False SBU reports continued through the ATO even after there was reliable evidence that some officially-sponsored Russian incursions had begun in June-July 2014. In February 2015, as the Donbass rebels, with significant Russian military support, were encircling and about to rout Ukrainian forces near Debaltsevo, Ukraine’s SBU passed photographs of Russian tanks allegedly in Ukraine to a US Senator who showed them in a presentation on the floor of the Senate only to have them exposed as fakes. Burned already by the SBU’s sloppy stratcomm, the New York Times exposed the deception by showing that the photographs were from the 2008 South Ossetiya war. In February 2015 SBU chief Nalyvaichenko claimed the SBU had evidence that Putin aide Vladislav Surkov had organized and commanded from an SBU base the alleged police sniper attacks that killed tens of civilians on 20 February 2014. Nalyvaichenko presented none of the evidence allegedly possessed by the SBU; he simply said it had such evidence. As documented elsewhere, the preponderance of proof ever since the first days after those events shows that in fact neo-fascist elements within the Maidan protest movement initiated and were behind many if not most of the sniper shootings, which targeted both police and demonstrators.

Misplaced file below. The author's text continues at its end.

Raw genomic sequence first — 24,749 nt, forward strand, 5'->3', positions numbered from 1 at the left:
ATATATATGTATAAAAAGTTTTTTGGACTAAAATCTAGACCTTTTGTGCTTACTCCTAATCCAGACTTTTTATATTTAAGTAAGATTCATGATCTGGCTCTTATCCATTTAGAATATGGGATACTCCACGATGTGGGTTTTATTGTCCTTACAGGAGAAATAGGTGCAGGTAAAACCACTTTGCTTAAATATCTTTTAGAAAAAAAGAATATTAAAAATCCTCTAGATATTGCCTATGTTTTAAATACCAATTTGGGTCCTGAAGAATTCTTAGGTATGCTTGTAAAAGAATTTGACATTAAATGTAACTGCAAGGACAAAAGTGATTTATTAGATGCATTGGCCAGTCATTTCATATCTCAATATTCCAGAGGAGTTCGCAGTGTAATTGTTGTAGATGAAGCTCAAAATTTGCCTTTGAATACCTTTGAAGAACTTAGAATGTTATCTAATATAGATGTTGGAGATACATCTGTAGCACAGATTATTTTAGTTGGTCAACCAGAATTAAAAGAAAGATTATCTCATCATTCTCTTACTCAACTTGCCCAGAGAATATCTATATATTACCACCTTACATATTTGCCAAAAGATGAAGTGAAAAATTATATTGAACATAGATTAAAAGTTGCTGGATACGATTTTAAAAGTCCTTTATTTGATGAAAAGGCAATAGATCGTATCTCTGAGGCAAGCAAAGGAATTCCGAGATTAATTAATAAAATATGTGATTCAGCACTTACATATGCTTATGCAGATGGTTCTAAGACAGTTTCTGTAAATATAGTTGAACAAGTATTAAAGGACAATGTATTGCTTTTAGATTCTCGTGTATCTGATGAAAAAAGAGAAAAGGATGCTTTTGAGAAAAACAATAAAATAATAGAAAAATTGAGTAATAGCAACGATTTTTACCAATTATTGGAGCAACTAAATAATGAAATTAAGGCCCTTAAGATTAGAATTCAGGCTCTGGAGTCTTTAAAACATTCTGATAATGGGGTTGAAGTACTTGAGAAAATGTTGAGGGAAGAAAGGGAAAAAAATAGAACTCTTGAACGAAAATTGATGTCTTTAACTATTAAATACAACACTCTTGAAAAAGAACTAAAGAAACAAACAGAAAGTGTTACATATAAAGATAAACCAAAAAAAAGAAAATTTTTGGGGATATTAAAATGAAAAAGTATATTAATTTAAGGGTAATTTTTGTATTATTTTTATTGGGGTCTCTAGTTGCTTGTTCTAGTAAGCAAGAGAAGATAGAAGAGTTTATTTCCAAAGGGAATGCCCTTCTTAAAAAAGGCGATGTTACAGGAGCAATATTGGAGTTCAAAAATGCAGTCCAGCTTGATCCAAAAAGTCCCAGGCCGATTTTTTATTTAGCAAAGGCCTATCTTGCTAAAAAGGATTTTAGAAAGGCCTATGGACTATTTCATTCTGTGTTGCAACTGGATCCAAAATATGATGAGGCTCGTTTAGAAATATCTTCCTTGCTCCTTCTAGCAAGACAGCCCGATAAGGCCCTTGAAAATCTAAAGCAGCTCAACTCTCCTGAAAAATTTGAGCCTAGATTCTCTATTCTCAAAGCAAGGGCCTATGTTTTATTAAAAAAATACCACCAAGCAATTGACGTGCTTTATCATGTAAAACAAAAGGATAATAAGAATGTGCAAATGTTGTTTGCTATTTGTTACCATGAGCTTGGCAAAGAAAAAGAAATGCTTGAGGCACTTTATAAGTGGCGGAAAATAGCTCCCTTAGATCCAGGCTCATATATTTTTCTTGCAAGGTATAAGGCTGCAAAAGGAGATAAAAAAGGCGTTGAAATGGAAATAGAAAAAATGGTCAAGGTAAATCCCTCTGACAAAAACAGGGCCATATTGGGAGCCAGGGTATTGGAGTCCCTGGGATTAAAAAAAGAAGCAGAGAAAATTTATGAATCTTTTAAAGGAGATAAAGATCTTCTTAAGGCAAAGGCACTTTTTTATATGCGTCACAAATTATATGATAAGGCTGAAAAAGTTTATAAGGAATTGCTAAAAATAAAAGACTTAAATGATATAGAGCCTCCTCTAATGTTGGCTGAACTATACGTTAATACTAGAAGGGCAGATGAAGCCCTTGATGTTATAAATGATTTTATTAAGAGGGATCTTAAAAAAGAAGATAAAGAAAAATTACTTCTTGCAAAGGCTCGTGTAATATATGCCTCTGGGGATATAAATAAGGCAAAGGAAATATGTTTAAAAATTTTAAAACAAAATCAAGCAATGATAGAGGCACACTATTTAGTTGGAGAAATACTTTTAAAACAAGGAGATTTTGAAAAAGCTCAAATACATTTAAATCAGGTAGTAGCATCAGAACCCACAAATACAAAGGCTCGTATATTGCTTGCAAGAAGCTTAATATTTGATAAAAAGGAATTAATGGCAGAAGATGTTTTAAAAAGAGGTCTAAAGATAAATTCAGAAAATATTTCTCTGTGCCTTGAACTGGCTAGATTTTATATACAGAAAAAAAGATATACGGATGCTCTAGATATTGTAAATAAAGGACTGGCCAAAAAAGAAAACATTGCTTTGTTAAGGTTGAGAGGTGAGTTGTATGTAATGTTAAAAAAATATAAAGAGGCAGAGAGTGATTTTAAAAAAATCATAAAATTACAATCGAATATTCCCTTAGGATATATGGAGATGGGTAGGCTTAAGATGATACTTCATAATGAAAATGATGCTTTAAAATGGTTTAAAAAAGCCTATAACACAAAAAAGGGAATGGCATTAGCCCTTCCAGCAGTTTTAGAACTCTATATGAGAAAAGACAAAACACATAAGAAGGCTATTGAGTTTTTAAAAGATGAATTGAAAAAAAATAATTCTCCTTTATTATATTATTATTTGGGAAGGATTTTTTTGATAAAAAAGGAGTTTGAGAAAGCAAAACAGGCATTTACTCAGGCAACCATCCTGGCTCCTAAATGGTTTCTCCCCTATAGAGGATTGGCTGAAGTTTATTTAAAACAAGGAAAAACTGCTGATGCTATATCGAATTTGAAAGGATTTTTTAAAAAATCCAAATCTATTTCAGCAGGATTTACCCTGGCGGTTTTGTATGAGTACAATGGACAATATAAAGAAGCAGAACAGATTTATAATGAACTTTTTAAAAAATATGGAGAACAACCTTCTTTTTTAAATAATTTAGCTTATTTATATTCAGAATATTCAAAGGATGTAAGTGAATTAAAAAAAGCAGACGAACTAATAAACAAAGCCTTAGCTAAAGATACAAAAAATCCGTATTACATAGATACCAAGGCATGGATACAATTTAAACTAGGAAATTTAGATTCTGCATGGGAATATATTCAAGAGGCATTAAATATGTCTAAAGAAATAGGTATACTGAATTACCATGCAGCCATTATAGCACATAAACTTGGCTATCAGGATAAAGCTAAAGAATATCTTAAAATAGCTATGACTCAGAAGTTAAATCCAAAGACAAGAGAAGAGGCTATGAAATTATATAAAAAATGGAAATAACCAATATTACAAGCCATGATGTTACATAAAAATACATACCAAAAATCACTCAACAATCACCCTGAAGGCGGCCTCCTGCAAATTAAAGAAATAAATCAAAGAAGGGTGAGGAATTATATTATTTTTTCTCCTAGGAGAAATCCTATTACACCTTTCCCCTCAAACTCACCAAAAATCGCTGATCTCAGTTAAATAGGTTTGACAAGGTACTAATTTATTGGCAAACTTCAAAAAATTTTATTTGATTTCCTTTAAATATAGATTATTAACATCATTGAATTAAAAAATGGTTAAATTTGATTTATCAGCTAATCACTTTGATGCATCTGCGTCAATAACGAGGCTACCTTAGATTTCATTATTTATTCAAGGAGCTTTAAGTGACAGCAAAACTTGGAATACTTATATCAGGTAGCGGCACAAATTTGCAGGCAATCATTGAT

By April, a Rada deputy from President Petro Poroshenko’s party (the Petro Poroshenko Bloc or PPB) revealed that Surkov arrived in Kiev on the evening of the 20th, five hours after the shooting was over. Nalyvaichenko suddenly toned down his story. Testifying at a hearing of the Anti-Corruption Committee in mid-April, he was much more circumscribed in his claims about Surkov. He stated that Surkov was reportedly seen in the company of then SBU chief Oleksandr Yakimenko and visited the presidential administration. Nalyvaichenko made no mention of Surkov coordinating the sniper attacks at the hearings. When the neo-fascist Right Sector group killed several police in Mukachevo in July 2015, the already former SBU chief supported Right Sector’s position, suggesting that he might have had a role along with the group in organizing the sniper attacks and was seeking to cover this up by pinning the crime on Surkov and the Kremlin. In June 2015, Nalyvaichenko was fired from his position as SBU chief allegedly for failing to fight corruption agressively. This would not stop Nalyvaichenko from speaking out, including about alleged Russian incursions into Donbass. In July, the earliest official Russian military or intelligence presence in Ukraine he could point to was in May 2014. This was based on information gathered from two GRU agents that Kiev’s forces actually did capture in April 2015 and did parade before television cameras unlike a year earlier.